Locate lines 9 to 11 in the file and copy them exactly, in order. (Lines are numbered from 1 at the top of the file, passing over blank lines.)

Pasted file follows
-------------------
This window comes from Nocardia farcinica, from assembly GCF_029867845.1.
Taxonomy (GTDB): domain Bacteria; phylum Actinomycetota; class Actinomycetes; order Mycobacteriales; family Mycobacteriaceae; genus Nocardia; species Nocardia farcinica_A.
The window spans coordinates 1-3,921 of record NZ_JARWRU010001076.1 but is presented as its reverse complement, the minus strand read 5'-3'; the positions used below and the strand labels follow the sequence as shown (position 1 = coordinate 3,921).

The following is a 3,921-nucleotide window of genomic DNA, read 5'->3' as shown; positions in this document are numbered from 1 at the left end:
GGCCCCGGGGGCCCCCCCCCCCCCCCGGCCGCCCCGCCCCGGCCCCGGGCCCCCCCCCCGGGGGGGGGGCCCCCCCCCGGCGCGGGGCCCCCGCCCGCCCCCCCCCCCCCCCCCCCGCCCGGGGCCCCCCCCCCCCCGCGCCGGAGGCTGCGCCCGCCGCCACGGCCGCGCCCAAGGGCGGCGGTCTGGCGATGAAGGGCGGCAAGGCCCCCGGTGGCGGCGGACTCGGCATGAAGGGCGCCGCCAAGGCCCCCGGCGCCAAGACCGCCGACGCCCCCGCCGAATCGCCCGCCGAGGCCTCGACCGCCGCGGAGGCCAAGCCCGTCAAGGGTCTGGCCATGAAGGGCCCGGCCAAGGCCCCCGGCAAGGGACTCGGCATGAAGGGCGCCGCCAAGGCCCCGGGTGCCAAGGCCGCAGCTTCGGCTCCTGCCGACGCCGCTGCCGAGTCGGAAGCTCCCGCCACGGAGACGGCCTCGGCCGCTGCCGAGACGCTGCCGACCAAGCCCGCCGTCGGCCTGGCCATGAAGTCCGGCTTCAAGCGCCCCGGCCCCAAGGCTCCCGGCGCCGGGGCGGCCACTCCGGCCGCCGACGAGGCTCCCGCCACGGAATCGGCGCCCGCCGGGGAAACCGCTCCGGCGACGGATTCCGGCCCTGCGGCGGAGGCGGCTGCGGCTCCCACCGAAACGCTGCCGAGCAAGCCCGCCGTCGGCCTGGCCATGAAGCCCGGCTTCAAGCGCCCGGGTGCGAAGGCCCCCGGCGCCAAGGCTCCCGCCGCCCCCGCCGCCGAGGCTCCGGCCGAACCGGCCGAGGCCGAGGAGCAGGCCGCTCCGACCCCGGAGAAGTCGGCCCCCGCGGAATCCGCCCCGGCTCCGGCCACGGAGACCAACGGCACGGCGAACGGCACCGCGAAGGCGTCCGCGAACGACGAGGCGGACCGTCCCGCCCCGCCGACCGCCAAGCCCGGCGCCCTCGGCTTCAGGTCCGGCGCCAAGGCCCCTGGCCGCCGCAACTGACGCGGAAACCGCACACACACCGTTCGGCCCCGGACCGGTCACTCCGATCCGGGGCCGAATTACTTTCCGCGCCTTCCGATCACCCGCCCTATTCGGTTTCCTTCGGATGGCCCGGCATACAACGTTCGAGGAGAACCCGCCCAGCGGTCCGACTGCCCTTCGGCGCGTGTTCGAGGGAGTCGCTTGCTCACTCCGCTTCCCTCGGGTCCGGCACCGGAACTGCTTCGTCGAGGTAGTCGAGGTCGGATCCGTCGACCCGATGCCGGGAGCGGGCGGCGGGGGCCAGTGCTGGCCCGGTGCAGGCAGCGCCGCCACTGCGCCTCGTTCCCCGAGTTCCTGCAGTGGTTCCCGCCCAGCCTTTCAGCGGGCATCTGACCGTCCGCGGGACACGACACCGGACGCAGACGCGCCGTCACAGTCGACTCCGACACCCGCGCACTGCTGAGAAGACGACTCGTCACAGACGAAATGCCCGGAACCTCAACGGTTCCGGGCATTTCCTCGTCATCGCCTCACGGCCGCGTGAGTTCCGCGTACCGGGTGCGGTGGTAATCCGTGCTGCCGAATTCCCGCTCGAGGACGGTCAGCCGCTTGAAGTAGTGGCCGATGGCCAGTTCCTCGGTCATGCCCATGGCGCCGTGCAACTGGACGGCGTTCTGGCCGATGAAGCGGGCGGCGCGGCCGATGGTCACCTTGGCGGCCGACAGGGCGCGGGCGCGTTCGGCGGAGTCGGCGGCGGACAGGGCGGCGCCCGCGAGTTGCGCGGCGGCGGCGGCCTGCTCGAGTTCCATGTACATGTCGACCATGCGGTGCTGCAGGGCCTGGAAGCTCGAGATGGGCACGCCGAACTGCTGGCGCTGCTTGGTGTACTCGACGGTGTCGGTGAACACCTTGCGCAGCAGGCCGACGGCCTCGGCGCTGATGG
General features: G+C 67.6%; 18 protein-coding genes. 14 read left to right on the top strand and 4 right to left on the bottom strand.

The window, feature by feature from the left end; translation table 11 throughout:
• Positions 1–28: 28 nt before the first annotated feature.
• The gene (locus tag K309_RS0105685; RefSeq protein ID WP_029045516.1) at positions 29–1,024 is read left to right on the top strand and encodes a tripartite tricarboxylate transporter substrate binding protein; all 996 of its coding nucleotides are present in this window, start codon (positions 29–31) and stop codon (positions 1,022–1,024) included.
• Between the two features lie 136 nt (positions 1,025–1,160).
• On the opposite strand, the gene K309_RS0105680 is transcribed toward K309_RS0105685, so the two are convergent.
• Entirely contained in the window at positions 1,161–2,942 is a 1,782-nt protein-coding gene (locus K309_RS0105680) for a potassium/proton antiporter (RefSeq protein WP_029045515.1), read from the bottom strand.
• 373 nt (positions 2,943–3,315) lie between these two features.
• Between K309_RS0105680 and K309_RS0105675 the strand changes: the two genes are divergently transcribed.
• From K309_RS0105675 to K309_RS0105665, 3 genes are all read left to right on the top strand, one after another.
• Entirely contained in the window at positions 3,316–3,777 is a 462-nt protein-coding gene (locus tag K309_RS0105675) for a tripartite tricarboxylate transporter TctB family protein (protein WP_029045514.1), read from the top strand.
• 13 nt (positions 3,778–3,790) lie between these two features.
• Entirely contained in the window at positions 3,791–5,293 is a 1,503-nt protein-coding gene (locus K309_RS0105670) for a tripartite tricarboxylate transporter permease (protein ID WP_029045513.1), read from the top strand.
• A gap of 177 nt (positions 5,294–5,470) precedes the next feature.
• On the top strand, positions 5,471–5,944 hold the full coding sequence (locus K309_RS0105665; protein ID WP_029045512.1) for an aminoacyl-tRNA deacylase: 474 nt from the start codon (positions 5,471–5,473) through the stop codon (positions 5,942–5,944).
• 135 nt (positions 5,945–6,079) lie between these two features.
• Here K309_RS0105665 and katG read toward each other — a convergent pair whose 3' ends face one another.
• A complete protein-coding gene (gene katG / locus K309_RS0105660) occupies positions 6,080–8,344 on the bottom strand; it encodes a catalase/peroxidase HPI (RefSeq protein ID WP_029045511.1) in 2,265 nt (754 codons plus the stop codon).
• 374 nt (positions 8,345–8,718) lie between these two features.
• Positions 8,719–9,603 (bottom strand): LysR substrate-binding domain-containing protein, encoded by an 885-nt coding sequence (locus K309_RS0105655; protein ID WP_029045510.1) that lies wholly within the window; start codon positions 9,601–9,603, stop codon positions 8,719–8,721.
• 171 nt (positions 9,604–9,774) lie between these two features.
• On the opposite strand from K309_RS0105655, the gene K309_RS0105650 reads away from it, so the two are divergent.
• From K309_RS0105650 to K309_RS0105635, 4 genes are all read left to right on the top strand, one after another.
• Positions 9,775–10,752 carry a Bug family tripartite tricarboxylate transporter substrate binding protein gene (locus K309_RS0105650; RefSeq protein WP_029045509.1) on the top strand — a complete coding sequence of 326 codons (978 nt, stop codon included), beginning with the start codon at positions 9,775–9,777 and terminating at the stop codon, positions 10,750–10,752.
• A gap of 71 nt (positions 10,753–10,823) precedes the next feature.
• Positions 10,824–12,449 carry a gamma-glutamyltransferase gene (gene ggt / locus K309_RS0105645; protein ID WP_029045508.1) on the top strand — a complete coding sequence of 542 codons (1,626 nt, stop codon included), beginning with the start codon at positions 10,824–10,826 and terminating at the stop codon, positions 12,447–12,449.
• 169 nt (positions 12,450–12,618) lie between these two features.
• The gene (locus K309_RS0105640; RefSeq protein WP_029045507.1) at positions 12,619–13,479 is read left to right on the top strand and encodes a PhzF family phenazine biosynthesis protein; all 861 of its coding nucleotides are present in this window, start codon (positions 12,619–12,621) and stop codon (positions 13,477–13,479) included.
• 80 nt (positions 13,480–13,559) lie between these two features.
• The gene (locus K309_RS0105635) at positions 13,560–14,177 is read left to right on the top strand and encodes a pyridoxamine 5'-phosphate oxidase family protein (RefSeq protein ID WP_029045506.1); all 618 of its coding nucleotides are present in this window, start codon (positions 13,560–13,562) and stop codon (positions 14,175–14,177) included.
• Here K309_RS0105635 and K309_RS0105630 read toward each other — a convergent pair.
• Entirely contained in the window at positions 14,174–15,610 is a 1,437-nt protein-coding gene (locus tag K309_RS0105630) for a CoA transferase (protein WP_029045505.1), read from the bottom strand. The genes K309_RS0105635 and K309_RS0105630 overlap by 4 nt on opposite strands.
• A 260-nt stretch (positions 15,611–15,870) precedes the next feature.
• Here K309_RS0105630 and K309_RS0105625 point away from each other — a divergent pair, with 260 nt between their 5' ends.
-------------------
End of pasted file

• The gene (locus tag K309_RS0105685; RefSeq protein ID WP_029045516.1) at positions 29–1,024 is read left to right on the top strand and encodes a tripartite tricarboxylate transporter substrate binding protein; all 996 of its coding nucleotides are present in this window, start codon (positions 29–31) and stop codon (positions 1,022–1,024) included.
• Between the two features lie 136 nt (positions 1,025–1,160).
• On the opposite strand, the gene K309_RS0105680 is transcribed toward K309_RS0105685, so the two are convergent.